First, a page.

California’s and Nevada’s Authoritative Voice of Ice and Inline Hockey

Jr. Golden Knights grad, Vegas native Day makes jump to NA3HL’s Wild

 

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Caleb Day admits his path to the NA3HL’s Gillette Wild was unconventional.

Equally unique is the story of how the 18-year-old Las Vegas native chose hockey as his sport of choice.

At the end of the day, though, Day said he wouldn’t have his story written any other way.

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“This is actually an interesting way to get on a junior team – didn’t have a tryout, nothing like that,” said Day. “There’s a yearly exposure camp in Las Vegas called Globals, and I attended it this year. The deal was that if I had received no offers or feedback from teams, I’d have to go to college. By the fourth day, I had no offers until a AAA team and (Gillette coach) Steve Kruk came and talked to me. Kruk offered me a roster spot not too long after the camp. It was a tough decision, but ultimately going to play juniors now was the best thing I could’ve done.”

Now firmly immersed with the Wyoming-based franchise, Day is enjoying his junior hockey experience so far.

“The thing that appealed to me about the team was mainly the facilities,” Day said. “Obviously, being with the team now there’s much more than that. The staff is also top-tier in terms of junior teams. I wouldn’t necessarily say I was excited to leave home, but I knew it was something that had to be done if I wanted to progress in hockey. I do like the small-town life compared to the big city life, though – way less traffic.”

In getting his start in hockey, Day said his tale is “a strange one.”

gillette_wild“Basically, I had started watching hockey since before I could remember, and I would get these long foam tubes and a little foam puck-shaped pad, and I’d shoot around like I was a hockey player,” explained Day. “It wasn’t until I was 10 that I started skating. A family friend gave money to start up hockey, so we got some gear and went through a little introduction to skating at the Las Vegas Ice Center. I started playing because at the time, I wanted to get one of those cool goalie masks that I saw on the TV all the time. Goalie equipment, as we all know, is expensive, so I just started playing hockey as a forward.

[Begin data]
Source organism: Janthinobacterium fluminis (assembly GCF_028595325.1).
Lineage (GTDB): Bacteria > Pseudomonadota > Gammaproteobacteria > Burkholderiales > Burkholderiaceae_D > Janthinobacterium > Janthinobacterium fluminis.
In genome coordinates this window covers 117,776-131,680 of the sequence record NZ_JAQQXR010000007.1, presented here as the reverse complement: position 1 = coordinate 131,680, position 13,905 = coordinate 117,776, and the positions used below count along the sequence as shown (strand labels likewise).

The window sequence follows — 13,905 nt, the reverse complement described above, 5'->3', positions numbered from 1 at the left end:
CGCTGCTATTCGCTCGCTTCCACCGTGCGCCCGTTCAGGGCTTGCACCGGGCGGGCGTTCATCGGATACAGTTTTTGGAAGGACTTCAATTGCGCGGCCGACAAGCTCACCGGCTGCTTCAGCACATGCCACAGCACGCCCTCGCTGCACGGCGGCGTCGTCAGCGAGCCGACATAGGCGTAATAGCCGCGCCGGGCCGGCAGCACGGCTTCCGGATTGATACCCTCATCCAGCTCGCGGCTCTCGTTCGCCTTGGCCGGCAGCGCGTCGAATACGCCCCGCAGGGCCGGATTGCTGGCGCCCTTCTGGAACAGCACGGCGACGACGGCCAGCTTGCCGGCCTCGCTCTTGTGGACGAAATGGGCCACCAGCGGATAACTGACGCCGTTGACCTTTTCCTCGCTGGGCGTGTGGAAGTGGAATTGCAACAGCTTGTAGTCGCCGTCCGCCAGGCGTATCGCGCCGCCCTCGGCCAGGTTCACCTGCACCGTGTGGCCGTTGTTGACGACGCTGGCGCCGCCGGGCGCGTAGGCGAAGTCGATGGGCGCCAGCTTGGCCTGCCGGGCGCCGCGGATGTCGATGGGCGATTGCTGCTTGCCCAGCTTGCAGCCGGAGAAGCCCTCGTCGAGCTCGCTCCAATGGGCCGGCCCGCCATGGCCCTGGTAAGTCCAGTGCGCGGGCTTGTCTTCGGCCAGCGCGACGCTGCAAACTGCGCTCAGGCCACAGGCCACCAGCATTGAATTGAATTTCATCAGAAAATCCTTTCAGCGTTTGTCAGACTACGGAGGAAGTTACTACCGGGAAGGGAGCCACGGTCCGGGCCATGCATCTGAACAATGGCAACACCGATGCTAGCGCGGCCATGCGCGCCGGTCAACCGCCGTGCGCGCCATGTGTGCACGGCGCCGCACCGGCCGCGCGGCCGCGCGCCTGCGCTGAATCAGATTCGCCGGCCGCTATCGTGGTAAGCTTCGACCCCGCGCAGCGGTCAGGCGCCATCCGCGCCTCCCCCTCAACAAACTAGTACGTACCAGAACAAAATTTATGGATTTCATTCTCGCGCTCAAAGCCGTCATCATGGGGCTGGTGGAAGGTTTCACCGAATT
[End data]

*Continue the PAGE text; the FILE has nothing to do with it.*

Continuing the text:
“It was a great time once I started getting better.”

And like most young budding hockey stars, Day began in the house leagues. He eventually moved up to travel hockey with the Las Vegas Jr. Wranglers and Nevada Storm before skating last season with the Vegas Jr. Golden Knights.

“Some of my standout coaches would have to include Ken Quinney, as he was my first coach and helped pave the way for stuff I do to this day,” said Day. “Another standout coach would have to be Dell Truax. He had coached lower levels in the past, but with what he was given, he really did well in his position. A huge part of my development this past offseason has been Brian Salcido, and I believe I wouldn’t be where I am without him.”

Moving forward, Day has his goals set at a realistic pace.

“My short-term goal right now is to be a great teammate in Gillette and to learn from the vets and coaches as much as I can, as development is basically the biggest part of this level of hockey,” Day said. “Winning a Frontier Division championship wouldn’t be too bad, either. In terms of long-term goals, in a perfect world I’d like to play college hockey for UNLV and maybe move on from there. In terms of schooling and life, I’d like to attend school and study psychology, as I feel it could impact the world positively while also being a very flexible job in terms of location.”

— Matt Mackinder

(Nov. 1, 2018)